Dogs know how to relax. R slept in the sun before running this morning.
After pedaling into the forest on my mountain bike, K and I headed directly up high, to Hug Hill. Bright purple seed and pollen cones adorned a small Douglas Fir tree on the summit.
Although Douglas Firs are not 'flowering' plants, the nascent cones reminded me of flowers.
As I noticed the details of the cones, a wild animal clattered down the scree slope just below us and on the forest edge. I caught a glimpse of a tan hulking animal. Most likely, we caught a snoozing elk who decided to make a sprint away from us. The elk have spent recent days clustered in the shade of trees in a nearby meadow. When the animal fled, K charged a short distance, snarling and barking. She slid to a halt when I told her to 'Leave it' but stood guarding the summit.
I wonder how long the animal had watched us before making a run for it. Freezing is the best way to hide in plain sight. Try it some time - if you're just off the trail or a road, stand perfectly still as someone goes by. They'll rarely notice you. I know - I use this strategy when I'm riding trails that cross private property. As a 'local', I have permission from many landowners to ride trails that traverse their forested properties. But, I don't want anyone to see me and then possibly explore the trail. If an owner finds a torrent of people using their trail, it's likely to be shut down, even to 'locals'. So, I freeze and people unknowingly pass close by me. I feel like a cat on the prowl as I stand in the shadows.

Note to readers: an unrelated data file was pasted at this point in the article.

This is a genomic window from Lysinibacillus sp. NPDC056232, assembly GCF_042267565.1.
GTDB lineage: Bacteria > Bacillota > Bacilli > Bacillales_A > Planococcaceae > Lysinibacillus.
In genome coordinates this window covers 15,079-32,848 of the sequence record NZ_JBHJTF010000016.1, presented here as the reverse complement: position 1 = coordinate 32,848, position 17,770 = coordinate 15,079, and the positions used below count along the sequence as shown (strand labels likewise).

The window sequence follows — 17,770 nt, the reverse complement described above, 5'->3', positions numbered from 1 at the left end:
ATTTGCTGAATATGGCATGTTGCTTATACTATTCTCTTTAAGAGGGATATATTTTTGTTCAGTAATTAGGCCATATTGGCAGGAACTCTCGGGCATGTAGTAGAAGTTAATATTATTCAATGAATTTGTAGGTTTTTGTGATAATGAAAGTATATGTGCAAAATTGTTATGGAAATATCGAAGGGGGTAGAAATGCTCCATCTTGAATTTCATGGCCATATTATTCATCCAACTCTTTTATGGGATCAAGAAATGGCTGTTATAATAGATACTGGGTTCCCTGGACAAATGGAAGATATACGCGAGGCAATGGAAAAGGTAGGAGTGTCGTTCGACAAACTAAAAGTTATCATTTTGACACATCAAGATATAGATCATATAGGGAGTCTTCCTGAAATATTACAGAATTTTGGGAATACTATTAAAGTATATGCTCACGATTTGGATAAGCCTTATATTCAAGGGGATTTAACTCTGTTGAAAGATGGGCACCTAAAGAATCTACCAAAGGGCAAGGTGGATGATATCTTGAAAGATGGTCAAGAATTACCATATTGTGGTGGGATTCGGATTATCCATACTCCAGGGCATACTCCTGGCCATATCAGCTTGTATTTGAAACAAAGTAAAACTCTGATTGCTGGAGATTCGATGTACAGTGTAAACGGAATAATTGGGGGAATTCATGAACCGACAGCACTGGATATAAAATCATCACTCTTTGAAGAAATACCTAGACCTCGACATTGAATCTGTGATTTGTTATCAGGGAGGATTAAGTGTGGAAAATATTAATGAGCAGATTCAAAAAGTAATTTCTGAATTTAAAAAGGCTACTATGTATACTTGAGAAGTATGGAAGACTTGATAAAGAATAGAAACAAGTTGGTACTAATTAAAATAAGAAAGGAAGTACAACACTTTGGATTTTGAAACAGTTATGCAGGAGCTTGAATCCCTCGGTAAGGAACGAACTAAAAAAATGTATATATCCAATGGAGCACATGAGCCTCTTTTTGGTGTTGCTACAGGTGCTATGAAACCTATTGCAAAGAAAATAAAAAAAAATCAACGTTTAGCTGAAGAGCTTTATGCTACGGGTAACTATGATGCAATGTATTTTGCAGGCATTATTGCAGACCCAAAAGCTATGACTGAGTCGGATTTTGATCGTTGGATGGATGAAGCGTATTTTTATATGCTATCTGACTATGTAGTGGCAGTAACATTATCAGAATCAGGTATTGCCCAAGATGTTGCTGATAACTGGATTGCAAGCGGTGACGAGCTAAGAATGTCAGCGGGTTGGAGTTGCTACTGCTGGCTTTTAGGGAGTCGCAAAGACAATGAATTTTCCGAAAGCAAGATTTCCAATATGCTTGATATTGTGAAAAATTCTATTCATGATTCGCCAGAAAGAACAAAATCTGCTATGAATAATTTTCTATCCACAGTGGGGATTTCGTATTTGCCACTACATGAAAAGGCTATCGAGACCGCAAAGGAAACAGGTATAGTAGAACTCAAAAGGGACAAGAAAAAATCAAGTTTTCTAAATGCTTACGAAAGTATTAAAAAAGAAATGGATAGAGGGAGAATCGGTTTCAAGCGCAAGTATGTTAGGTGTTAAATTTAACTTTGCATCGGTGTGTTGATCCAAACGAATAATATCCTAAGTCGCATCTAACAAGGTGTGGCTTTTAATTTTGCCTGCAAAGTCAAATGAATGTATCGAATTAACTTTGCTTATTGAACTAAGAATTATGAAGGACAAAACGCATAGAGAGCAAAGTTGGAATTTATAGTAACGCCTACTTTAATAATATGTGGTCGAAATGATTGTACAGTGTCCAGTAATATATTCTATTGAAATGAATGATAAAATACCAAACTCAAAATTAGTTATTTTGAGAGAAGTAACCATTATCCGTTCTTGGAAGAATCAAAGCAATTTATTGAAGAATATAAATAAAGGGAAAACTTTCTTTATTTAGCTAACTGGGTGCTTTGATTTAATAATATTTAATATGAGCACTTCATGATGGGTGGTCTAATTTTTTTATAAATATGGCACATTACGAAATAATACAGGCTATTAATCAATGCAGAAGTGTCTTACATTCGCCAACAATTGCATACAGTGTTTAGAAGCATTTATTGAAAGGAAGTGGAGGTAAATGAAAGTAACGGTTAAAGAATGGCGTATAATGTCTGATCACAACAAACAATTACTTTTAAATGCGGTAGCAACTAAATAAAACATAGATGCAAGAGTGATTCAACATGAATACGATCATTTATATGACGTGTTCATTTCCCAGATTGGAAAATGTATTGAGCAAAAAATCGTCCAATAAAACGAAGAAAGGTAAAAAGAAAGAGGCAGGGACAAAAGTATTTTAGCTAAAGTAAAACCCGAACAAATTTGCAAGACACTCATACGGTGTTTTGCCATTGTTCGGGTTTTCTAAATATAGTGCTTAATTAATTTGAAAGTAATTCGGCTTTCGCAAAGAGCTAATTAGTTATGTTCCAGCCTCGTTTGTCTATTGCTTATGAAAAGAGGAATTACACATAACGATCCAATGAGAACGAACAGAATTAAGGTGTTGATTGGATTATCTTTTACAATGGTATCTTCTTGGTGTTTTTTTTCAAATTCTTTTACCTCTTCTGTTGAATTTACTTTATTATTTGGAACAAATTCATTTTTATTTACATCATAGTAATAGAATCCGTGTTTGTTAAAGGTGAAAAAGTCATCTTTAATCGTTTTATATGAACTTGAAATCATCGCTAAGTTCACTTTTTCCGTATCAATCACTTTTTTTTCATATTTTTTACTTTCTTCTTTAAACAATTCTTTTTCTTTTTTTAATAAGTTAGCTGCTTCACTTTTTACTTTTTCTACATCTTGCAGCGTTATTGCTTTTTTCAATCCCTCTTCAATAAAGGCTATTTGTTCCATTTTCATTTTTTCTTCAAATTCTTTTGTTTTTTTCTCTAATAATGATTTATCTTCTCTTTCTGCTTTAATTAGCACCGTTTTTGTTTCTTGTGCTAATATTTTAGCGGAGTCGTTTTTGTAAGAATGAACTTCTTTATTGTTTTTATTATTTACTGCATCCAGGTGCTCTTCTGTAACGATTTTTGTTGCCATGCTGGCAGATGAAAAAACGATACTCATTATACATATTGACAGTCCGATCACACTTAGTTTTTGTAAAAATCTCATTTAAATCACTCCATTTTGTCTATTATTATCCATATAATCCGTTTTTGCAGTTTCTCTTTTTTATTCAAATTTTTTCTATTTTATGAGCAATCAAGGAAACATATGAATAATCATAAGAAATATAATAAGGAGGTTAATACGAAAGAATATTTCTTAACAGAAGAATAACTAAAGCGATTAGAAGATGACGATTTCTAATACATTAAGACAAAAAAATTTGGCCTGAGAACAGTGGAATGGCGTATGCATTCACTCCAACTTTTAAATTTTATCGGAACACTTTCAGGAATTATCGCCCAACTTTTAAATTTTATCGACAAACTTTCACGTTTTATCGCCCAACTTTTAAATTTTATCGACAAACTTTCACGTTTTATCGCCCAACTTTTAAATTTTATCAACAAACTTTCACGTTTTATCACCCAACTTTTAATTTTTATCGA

After Hug Hill, we headed in same general direction as the fleeing animal, so K remained on high alert. She'd suddenly charge into the woods, barking menacingly, and return to my side when I called her off.
Her protective behavior might have been related to signs of bear activity. I noticed fresh bear fur on the 'bear back-scratching tree'. Since last year, either a new bear has adopted the tree or his fur has bleached out because the fur today was blondish-cinnamon, whereas last year, the new fur tufts were jet black. In the photo below, the ~3" long fur strands blew in a stiff wind so that they stuck out almost horizontally and a shaft of sunlight illuminated them. Several tufts like this one adorned the bark.
We climbed a rocky outcropping to see the mountains at the end of this trail.
K climbed the rocks to sample the scents flying in the wind.
High on a ridge, I spotted a new blooming flower that I think is Lambstongue Groundsel (Senecio integerrimus).
Next to the blooming plant, a cluster of nearly opened buds encircled by woolly leaves sat ready to bloom. Spring is surging forward.
Wild animals, new blooming wildflowers, mountain views, and a chocolate lab companion - another glorious ride in the forest.